22. Alex January 25, 2008 at 1:17 pm

    I completely agree with the two previous posts. Aesthetically it is just awful. Also I would like to add that it seems it is not using the maximum potential of its surface area for the solar panels. They could probably add more panels to produce higher amounts of electricity. But nonetheless, it is a step in the right direction.

  23. GG January 25, 2008 at 1:07 pm

    I think it’s lovely. A wonderful blend of nature and cityscape. Trees and chain link fences don’t mix often enough. :)

  24. DARRELL January 25, 2008 at 12:56 pm

    Everyone is a critic, this is a prototype…and will thus continually evolve. The basic concept could have such a big impact, it could totally change the way we perceive and design urban space…

  25. Sally Anne January 25, 2008 at 12:41 pm

    I would not want to be one of those poor trees, in a pot, in a cage. Trees are meant to be free, growing in the earth and swaying to the breezes.

  26. Joel January 25, 2008 at 11:31 am

    I have to disagree with the previous commentors. I find it very pleasing to the eye. I’d love to see it in full bloom, with mature trees green against the dark red. I think it’d be very attractive. Adding a circular element to the squared-off nature of the typical urban environment could break the expected contours of such and changes the natural reactions, habits and attitudes of the local citizens. These could become natural meeting places for people, new physical and psychological landmarks to reorganize they way they think about their city and how they live in it.

    On the other hand, if they are not maintained as has been pointed out….it’d be very sad to say the least.

  27. VerifyMe January 25, 2008 at 5:18 am

    > How does this make H2O as stated in the title? Do you mean O2?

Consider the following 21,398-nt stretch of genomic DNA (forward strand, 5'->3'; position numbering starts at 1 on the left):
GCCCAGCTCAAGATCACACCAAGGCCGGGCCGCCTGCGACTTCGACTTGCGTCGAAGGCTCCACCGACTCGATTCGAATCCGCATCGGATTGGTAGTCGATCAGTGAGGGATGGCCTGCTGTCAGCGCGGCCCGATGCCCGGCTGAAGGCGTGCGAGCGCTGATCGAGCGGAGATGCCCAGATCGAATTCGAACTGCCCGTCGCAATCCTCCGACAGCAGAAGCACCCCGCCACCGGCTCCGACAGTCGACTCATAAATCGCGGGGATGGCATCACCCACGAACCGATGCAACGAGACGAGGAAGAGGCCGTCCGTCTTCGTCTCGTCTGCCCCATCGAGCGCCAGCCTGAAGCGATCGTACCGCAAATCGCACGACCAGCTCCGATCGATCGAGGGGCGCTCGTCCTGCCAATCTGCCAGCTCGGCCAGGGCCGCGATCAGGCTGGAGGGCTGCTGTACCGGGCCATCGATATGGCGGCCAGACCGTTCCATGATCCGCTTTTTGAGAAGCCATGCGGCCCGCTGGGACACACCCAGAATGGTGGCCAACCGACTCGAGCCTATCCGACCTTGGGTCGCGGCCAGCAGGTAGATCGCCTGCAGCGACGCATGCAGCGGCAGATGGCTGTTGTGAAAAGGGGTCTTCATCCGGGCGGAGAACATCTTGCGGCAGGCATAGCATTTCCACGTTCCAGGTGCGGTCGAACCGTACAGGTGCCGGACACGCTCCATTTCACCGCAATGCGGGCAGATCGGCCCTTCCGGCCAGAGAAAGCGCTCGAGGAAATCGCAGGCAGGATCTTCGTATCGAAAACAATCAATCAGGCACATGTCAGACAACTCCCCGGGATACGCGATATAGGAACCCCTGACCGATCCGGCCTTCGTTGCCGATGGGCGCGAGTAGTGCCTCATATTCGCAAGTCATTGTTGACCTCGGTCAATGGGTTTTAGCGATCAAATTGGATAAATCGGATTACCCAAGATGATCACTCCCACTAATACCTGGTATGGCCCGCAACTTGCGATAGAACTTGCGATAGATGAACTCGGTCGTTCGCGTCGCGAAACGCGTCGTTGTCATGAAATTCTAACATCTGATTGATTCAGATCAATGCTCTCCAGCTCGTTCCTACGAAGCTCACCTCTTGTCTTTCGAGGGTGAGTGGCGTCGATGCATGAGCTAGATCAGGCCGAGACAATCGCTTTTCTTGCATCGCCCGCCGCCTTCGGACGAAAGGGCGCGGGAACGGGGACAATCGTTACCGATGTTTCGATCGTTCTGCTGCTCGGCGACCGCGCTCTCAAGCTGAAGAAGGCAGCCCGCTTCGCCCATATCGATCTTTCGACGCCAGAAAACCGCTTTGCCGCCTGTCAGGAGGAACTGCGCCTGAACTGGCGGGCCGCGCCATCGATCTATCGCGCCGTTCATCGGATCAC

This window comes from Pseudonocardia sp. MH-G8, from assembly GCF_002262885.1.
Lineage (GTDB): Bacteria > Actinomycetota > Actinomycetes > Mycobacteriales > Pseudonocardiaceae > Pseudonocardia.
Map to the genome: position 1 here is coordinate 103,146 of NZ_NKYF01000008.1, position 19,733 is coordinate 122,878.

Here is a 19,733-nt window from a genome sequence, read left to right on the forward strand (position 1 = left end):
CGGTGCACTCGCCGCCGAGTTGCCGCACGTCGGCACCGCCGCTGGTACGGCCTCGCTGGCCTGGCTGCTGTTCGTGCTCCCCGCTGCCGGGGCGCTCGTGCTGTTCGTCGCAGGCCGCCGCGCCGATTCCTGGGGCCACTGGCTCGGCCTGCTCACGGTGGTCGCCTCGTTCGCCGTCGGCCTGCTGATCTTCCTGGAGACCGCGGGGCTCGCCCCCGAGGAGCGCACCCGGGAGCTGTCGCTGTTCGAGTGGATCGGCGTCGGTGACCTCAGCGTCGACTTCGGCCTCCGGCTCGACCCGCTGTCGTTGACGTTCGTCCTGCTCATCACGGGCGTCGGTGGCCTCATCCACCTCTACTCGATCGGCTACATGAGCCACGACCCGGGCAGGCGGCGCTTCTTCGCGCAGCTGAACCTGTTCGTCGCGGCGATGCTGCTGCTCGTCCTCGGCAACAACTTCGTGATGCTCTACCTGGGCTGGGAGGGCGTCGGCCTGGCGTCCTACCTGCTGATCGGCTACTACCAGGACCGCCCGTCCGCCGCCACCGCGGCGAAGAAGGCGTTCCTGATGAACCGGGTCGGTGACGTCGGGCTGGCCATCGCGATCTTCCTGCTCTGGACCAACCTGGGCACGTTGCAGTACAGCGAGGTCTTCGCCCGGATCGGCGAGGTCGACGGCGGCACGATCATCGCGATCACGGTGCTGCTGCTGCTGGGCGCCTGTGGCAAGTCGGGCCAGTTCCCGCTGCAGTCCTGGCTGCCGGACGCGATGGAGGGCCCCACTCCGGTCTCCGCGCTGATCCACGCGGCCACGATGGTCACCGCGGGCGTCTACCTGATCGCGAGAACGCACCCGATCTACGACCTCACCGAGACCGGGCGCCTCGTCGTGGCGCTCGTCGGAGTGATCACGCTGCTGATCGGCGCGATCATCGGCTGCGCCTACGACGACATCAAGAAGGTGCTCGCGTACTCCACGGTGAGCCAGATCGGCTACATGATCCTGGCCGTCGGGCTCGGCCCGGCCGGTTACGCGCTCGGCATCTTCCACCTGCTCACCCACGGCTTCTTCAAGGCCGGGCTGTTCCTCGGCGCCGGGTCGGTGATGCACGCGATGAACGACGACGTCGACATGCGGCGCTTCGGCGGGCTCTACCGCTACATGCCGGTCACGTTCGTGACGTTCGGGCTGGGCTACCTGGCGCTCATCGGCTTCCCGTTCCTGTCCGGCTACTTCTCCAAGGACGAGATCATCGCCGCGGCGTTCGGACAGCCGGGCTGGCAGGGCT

The title states it makes oxygen and energy. Not sure where you got the H2O from. So I think you mean how does it make O? O2 is ozone if my recall my chemistry correctly. Trees take in CO2 (carbon dioxide) and emit O (oxygen).

    I like the idea understand the purpose of using recycled material but I agree with Brandon. The design leaves me uninspired.

    You’ve been Stumbled.

  28. Rhiannon January 25, 2008 at 4:43 am

    Good idea though, thanks for trying, at least. Hopefully this is just a learning curve on the way to success! Fine-tuning and all that….

  29. Rhiannon January 25, 2008 at 4:41 am

    Yeah, I agree with Brandon and Sven. Nature had it best, the trees just grow in the ground and look nice. Just plant lots of trees and commit a certain percentage of space for green space. Grow green roofs on all the buildings. Solar panels on the preexisting towers, ball it out, green style. Humans are so weird, that thing is SO ugly, and the trees are on the INSIDE. What gives?

  30. Architects India January 25, 2008 at 3:48 am

    I think this a giant leap for green architecture , most countries are not even aware of the possibilities .This must be encouraged by govt.’s if they want to ensure the environmental protection of their territories.

  31. Zach January 25, 2008 at 2:16 am

    You can’t be serious… Potted Plants? Just grow a tree and as it grows, guide it into the desired shape. and that’s a pitiful amount of photovoltaics. Shoulda gone less for the TREE OF THE FUTURE and more of the [Adam Joseph Lewis Center for Environmental Studies at Oberlin College] or any other (what-have-yous)?

  32. Aaron January 25, 2008 at 2:00 am

    You guys are wrong. It is aesthetically pleasing.

  33. Thorsten d' Heureuse January 25, 2008 at 1:44 am

    Interesting approach, but I totally agree to the first comments….the look is awful!!! There are many possibilities of how it could work and also be designed nicely, even the solarpanels could be integrated almost invisible.
    Nicely looking green mounted islands in the city!
    But, anyway, it’s a start!

  34. Jesse January 25, 2008 at 1:06 am

    Hi Kids,